The stylists say purple is the it winter color. But Baltimore already knows that, doesn't it?
As the Ravens inch closer to a spot in the Super Bowl, the city has gone seriously, deliriously plum — and, sorry Milan, this is no fashion statement: It's a pride thing.
With the light bulbs, the jerseys, the sweaters and the dog collars, the banners, the flags, the hats and the panty hose, the face paint, the ties and even, Lord help us, the wigs, Purple Friday, a season-long staple for die hards, has gone large. The giddy masses are in on it now, and heck, this week so was Monday, Tuesday, Thursday — in this town, every day, anymore, is Purple Friday.
Take Shirley Clary. The retired secretary from Timonium used to reserve her special hat, the one that makes her look as if a bird is roosting right on her head, for game days, maybe Fridays. But this week, Clary was marching up and down the aisles of her grocery store in it, wearing it to get breakfast at Panera Bread and again when she dined at The Peppermill with her husband.
On Friday night, the 74-year-old planned to go out again, using The Bird, as it were, to top off an outfit that included violet panty hose and a naughty purple boa.
"It's my lucky charm," she says of the hat, bought when the Ravens won their first and only Super Bowl. "It brings 'em luck."
Then there's Joey Beach, who's known for buying a de-commissioned school bus, purple-ing it up and driving it through his Stewartstown, Pa., neighborhood, beeping, when the Ravens win.
This week he's stringing purple lights onto his deck at home, and at work, trying to sell cars festooned with purple balloons at Bob Bell in Eastpoint.
"It's on everybody's mind every day," Beach says.
On Friday, of course, the show of purple was particularly intense.
The Ravens organization led a day-long, dawn-to-dark moving celebration, bringing cheerleaders, the pep band — even their avian mascots Rise and Conquer — everywhere from breakfast joints to stores and pubs.
At a lunchtime rally on Canton Square, people could feel the reverberation from the drum-heavy band blocks before they could see it. Students from the nearby Saint Casmir Catholic School, who were allowed to walk over, giggled and high-fived the mascot.
A contingent from Legg Mason might have been the most outrageously dressed, including the very-pregnant Julie Hill who wore a sign taped over her tummy that read "Future Raven Fan."
Offices all across the region, bank, real estate agencies, accounting firms, technology hubs and government agencies, not only encouraged employees to wear purple — in some cases, they threw parties.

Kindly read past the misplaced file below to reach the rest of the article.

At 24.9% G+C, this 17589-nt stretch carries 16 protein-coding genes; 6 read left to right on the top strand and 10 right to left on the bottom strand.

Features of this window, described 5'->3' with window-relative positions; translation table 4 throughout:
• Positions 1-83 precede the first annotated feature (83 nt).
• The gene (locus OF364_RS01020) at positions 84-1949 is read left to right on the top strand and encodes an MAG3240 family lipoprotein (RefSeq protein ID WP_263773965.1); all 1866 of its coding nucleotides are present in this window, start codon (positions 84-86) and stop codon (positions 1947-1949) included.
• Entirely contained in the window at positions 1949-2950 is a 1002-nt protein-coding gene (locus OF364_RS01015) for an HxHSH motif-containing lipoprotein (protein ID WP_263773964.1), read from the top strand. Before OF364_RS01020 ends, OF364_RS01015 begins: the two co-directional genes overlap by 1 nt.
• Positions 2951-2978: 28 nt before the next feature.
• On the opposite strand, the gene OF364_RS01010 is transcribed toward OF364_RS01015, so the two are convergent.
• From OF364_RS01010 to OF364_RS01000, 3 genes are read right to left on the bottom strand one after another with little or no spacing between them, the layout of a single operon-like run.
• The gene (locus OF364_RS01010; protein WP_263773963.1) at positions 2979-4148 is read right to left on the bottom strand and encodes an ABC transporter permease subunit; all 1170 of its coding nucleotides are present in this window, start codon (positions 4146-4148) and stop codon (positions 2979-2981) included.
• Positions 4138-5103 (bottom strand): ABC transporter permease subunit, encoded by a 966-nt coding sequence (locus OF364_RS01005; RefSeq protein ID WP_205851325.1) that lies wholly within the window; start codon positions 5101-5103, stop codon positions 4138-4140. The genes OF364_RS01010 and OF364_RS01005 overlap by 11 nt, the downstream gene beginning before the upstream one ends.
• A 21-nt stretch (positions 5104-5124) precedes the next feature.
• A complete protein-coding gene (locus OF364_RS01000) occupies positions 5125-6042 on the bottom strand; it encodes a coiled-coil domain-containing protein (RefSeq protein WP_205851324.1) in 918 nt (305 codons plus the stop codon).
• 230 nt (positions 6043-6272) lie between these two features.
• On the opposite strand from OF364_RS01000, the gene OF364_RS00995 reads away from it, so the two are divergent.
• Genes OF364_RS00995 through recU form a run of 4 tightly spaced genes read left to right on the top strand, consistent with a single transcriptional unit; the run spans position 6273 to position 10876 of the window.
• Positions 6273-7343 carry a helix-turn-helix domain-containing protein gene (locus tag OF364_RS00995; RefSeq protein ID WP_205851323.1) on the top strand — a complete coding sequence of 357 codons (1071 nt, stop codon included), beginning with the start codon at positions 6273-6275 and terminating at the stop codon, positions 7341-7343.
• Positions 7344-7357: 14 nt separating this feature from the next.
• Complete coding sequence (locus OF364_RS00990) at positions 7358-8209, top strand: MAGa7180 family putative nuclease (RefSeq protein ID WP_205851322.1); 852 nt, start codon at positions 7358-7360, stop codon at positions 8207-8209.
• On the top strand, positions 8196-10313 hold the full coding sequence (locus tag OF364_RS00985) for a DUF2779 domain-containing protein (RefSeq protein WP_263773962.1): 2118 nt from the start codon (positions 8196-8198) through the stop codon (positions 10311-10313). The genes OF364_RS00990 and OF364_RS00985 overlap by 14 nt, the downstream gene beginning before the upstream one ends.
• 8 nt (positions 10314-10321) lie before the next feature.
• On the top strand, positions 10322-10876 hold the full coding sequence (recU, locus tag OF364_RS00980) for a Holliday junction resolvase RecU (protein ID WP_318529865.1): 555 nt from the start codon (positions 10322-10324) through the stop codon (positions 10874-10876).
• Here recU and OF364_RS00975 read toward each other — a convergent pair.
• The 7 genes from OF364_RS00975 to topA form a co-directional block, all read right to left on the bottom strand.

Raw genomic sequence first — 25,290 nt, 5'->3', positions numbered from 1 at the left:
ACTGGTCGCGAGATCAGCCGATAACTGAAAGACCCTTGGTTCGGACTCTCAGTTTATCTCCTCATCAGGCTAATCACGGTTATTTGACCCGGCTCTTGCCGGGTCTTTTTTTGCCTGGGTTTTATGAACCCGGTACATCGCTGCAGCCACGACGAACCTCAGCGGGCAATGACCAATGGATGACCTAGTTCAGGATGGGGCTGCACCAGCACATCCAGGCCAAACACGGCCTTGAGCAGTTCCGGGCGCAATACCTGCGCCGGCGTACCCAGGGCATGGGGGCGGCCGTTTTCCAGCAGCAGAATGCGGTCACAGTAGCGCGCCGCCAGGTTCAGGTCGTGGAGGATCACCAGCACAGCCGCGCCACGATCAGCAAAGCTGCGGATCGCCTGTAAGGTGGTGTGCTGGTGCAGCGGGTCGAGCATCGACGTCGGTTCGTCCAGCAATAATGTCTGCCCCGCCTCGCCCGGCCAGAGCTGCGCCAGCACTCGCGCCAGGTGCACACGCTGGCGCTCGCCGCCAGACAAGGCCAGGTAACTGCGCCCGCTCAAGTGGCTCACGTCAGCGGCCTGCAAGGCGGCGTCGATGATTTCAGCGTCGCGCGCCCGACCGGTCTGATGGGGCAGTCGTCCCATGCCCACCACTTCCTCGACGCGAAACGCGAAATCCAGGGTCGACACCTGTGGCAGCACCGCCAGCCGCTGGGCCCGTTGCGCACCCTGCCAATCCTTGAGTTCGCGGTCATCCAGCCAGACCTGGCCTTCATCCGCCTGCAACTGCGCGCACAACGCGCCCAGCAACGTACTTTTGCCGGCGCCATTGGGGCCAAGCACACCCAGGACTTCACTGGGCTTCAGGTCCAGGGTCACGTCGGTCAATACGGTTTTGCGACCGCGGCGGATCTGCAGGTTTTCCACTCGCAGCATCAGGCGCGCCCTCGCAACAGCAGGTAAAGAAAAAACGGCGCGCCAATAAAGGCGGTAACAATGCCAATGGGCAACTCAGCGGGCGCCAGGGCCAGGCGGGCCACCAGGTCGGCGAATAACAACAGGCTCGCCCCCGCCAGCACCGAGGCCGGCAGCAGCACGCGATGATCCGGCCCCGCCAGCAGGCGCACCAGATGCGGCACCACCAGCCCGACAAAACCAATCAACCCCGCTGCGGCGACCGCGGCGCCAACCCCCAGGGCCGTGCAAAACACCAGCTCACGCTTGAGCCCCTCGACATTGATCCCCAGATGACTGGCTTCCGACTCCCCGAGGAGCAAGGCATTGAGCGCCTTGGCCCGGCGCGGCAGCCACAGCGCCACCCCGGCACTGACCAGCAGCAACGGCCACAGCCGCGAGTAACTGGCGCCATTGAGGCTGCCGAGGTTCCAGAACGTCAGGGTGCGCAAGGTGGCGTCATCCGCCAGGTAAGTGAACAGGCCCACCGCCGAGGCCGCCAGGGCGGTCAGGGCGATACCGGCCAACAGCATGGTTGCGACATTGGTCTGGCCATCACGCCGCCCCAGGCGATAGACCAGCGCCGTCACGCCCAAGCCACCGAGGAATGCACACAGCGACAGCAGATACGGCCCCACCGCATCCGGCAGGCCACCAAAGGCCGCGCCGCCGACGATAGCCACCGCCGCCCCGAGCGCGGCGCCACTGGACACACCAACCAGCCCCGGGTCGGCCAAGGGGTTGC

At Bill Me Later in Hunt Valley, bosses blasted the staff all week with reminders to dress up, and to get down to the lobby, draped with purple balloons, banners and tinsel, for wings and cake. Whoever best bedazzled their cubicle with Ravens-ness could win two tickets to a game next year.
Bill Bilger papered his area with vintage football newspaper clippings. Lisa Markline strung her area with little football lights, crafted a goal post from cardboard tubes and stenciled a wall-sized sign with the message, "Go Ravens, Beat Indy!"
And much to his co-workers dismay, Kyle Cummings, one of the company's tech workers, wore his lucky Ravens jersey – that he hasn't washed since the Ravens started their winning streak in December.
Markline appreciated her company spirit, saying, "It's important. It's our hometown team."
In Howard County, County Executive Ken Ulman, public servant that he is, tried to infuse his office with as much team spirit as he could without spending any money. That means declaring Friday Willis McGahee Day-hee and serving Harbaugh hot dogs and Todd Heaps of chili over Ray Rice in the office cafeteria.
Even school kids — both the public and private schools usually limited to uniforms — were free to bring out the sporty purple stuff on Friday.
Carol Topa, a Baltimore County substitute teacher, who also happens to be secretary for the Council of Baltimore Ravens Roosts, said kids at Victory Villa Elementary and Holabird Middle were quite "pumped up" to wear purple.
As for Topa, she snuck a little violet into an otherwise professional outfit on Thursday, teaching in a purple top and matching hair ribbon. But Friday, it was no holds barred: Time for the football jersey.
"Everybody is just really gung ho for the Ravens this week," she said. "We're so hyped."
An earlier version misidentified a company present at a Ravens rally. The Baltimore Sun regrets the error.